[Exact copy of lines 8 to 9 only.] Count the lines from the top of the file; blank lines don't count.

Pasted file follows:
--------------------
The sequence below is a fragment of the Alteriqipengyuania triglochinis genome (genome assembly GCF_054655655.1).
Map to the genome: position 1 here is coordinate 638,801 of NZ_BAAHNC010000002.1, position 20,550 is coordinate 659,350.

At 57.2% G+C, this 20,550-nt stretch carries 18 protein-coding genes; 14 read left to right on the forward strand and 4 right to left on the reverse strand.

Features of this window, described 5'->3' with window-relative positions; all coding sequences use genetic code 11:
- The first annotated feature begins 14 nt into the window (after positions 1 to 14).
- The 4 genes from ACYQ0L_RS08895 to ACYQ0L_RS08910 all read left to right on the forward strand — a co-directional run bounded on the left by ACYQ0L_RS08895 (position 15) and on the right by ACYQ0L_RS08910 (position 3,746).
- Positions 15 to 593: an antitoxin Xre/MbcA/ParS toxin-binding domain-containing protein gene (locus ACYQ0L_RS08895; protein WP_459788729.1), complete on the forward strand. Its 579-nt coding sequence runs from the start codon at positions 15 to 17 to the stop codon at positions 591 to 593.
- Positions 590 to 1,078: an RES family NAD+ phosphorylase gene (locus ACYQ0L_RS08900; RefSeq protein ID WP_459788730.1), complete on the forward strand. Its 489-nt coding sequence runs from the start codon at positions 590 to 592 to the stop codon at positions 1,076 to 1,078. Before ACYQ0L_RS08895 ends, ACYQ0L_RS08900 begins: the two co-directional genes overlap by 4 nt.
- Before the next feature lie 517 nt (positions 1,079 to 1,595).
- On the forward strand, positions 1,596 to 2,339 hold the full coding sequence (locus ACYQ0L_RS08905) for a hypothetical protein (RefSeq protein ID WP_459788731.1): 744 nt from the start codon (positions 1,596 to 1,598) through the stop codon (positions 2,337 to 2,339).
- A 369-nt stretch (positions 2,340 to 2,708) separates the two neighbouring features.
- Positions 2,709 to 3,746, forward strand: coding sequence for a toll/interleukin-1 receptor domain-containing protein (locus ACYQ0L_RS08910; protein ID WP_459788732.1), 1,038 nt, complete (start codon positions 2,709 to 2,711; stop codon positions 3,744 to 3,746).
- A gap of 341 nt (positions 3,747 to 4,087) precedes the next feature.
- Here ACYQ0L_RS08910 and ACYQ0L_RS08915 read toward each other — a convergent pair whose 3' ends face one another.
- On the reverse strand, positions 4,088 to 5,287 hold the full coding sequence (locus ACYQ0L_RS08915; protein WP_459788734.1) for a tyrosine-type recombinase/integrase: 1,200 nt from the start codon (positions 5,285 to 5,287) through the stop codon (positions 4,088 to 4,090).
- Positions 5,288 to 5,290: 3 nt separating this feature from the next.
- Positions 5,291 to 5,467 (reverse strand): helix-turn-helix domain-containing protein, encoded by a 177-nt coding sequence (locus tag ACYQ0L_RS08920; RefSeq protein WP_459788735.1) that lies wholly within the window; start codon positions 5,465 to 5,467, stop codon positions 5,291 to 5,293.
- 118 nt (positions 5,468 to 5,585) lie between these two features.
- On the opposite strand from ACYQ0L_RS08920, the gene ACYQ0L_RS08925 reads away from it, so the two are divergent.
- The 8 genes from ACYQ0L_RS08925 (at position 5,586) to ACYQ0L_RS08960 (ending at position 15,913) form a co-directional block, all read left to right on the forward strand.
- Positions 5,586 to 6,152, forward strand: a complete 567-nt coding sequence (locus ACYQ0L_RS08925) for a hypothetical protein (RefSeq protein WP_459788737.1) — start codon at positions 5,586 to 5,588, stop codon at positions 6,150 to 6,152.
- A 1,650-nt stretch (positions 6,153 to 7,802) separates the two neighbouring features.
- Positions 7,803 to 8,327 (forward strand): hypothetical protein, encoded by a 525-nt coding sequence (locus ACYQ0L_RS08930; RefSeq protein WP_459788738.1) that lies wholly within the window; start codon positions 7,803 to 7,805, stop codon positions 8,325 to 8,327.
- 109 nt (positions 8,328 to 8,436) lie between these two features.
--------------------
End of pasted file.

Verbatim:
- Positions 590 to 1,078: an RES family NAD+ phosphorylase gene (locus ACYQ0L_RS08900; RefSeq protein ID WP_459788730.1), complete on the forward strand. Its 489-nt coding sequence runs from the start codon at positions 590 to 592 to the stop codon at positions 1,076 to 1,078. Before ACYQ0L_RS08895 ends, ACYQ0L_RS08900 begins: the two co-directional genes overlap by 4 nt.
- Before the next feature lie 517 nt (positions 1,079 to 1,595).